It would seem that the amazing and dramatic stories found throughout the Hebrew Scriptures are tailor-made for our 21st-century sensibilities. Last week’s lectionary passage from First Kings in which the prophet Elijah takes on hundreds of priests of Baal sounds almost like a ready-made Hollywood script. And this week’s passage, which precedes that encounter (even though it follows it in the lectionary cycle), makes for a heartbreaking tear-jerker that ends well with a most heartwarming conclusion. As any regular Bible-reader might suspect, however, there’s much more beneath the narrative.
Before we go to the text, a bit of background: Elijah had brought a message from God to King Ahab that a drought was to descend on Israel and regions roundabout. This was to be a direct affront to the supposed power of the Phoenician fertility god Baal, whose worship was actively promoted by Ahab’s Phoenician-born wife, Queen Jezebel. The gauntlet had been thrown down, as it were, and we pick up the story as Elijah is sent to another Phoenician woman–a poor, widowed mother of a young son. While Ahab and Jezebel would most likely escape the dire effects of a regional drought, those at the other end of the economic and political scale would not.
Then the word of the Lord came to him, saying, “Go now to Zarephath, which belongs to Sidon, and live there; for I have commanded a widow there to feed you.” So he set out and went to Zarephath. When he came to the gate of the town, a widow was there gathering sticks; he called to her and said, “Bring me a little water in a vessel, so that I may drink.” As she was going to bring it, he called to her and said, “Bring me a morsel of bread in your hand.” But she said, “As the Lord your God lives, I have nothing baked, only a handful of meal in a jar, and a little oil in a jug; I am now gathering a couple of sticks, so that I may go home and prepare it for myself and my son, that we may eat it, and die.” Elijah said to her, “Do not be afraid; go and do as you have said; but first make me a little cake of it and bring it to me, and afterwards make something for yourself and your son. For thus says the Lord the God of Israel: The jar of meal will not be emptied and the jug of oil will not fail until the day that the Lord sends rain on the earth.” She went and did as Elijah said, so that she as well as he and her household ate for many days. The jar of meal was not emptied, neither did the jug of oil fail, according to the word of the Lord that he spoke by Elijah.
After this the son of the woman, the mistress of the house, became ill; his illness was so severe that there was no breath left in him. She then said to Elijah, “What have you against me, O man of God? You have come to me to bring my sin to remembrance, and to cause the death of my son!” But he said to her, “Give me your son.” He took him from her bosom, carried him up into the upper chamber where he was lodging, and laid him on his own bed. He cried out to the Lord, “O Lord my God, have you brought calamity even upon the widow with whom I am staying, by killing her son?” Then he stretched himself upon the child three times, and cried out to the Lord, “O Lord my God, let this child’s life come into him again.” The Lord listened to the voice of Elijah; the life of the child came into him again, and he revived. Elijah took the child, brought him down from the upper chamber into the house, and gave him to his mother; then Elijah said, “See, your son is alive.” So the woman said to Elijah, “Now I know that you are a man of God, and that the word of the Lord in your mouth is truth.” –1 Kings 17:8-24 NRSV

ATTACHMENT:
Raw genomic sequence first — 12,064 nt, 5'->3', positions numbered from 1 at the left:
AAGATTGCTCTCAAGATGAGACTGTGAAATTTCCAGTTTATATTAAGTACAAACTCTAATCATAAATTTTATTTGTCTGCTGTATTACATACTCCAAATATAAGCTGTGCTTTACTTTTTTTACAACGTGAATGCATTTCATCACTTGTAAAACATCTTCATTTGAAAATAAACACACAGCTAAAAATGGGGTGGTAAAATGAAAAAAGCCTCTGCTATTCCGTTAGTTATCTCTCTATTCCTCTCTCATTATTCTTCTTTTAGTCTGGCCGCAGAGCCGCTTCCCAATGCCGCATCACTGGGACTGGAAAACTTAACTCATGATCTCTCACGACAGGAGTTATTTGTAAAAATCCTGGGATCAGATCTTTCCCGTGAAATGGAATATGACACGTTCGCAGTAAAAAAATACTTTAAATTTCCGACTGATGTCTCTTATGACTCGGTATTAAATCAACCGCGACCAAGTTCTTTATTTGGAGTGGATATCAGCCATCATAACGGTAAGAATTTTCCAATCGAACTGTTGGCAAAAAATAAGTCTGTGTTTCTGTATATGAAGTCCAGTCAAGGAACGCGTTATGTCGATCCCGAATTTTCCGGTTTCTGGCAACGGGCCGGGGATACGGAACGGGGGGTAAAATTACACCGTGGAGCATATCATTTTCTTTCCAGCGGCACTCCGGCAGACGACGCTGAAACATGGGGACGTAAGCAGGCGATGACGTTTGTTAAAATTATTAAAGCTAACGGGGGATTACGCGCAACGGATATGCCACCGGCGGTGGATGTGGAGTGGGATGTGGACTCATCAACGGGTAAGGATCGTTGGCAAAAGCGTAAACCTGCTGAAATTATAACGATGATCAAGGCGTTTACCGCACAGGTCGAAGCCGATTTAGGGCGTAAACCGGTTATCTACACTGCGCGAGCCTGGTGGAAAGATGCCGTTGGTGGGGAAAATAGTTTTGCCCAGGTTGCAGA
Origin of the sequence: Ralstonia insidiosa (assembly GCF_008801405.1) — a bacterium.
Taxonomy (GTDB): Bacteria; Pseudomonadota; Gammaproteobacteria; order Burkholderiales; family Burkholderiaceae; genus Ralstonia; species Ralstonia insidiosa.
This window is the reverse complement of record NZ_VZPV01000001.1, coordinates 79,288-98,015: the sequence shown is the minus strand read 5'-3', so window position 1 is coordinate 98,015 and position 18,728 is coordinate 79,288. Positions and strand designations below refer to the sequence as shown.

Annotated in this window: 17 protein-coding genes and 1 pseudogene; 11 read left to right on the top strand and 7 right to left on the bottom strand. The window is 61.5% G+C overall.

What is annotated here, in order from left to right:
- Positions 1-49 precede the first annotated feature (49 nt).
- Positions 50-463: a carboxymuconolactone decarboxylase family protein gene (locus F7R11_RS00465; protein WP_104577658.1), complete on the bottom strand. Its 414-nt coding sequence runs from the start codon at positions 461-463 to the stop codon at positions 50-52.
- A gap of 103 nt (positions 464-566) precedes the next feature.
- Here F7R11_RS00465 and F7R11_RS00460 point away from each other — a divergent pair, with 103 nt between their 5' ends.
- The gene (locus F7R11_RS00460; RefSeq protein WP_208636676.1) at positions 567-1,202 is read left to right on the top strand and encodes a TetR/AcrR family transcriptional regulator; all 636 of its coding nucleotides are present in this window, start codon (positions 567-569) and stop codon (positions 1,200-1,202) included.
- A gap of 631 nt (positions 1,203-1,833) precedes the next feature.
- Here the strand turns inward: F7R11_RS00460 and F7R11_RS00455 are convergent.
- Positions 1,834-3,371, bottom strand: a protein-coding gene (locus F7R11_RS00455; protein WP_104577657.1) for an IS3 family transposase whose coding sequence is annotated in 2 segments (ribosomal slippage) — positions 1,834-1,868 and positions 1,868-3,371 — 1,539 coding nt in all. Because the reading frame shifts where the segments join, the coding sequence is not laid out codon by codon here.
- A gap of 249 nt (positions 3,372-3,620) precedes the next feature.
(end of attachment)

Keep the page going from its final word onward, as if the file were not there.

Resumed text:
The temptation for us, naturally, is to go straight to the several miraculous elements in this story (baking bread for multiple days with ingredients that should not have been possible in actuality; and the much more dramatic bringing back to life of the widow’s son by Elijah’s actions calling upon God for restoration). Granted, that would make a good movie, or at least a TV miniseries on cable. It’s tempting, as well, to conclude that if only we have enough faith then we can replicate Elijah’s great deeds.
Instead, let’s avoid all those easy temptations.
True, we are all called to be faithful, to live lives in harmony with God’s purposes. Therein lies a key to this and other Elijah stories: It’s all about God!
It is God (and certainly not Baal) who controls creation, who is the author and source of all life. And it is to that Divine Author that allegiance is owed. Once we stray from that basic truth we start getting into a whole lot of trouble. When we dwell on what is actually minutiae (say, the apparent impossibility of feeding Elijah from an almost bare cupboard or the resuscitation of a dead child) we miss the greater truths that can be discerned in God’s Word.
I can hear the rebuttal: But that takes all the majesty and wonder and miraculousness (and the fun?) out of it!
Maybe. Yet that begs this question: Is this biblical story there just to impress us with spectacle or to help us develop and grow as faithful disciples of the One who calls us to serve?
*Reprinted from the 2013 ForeWords archive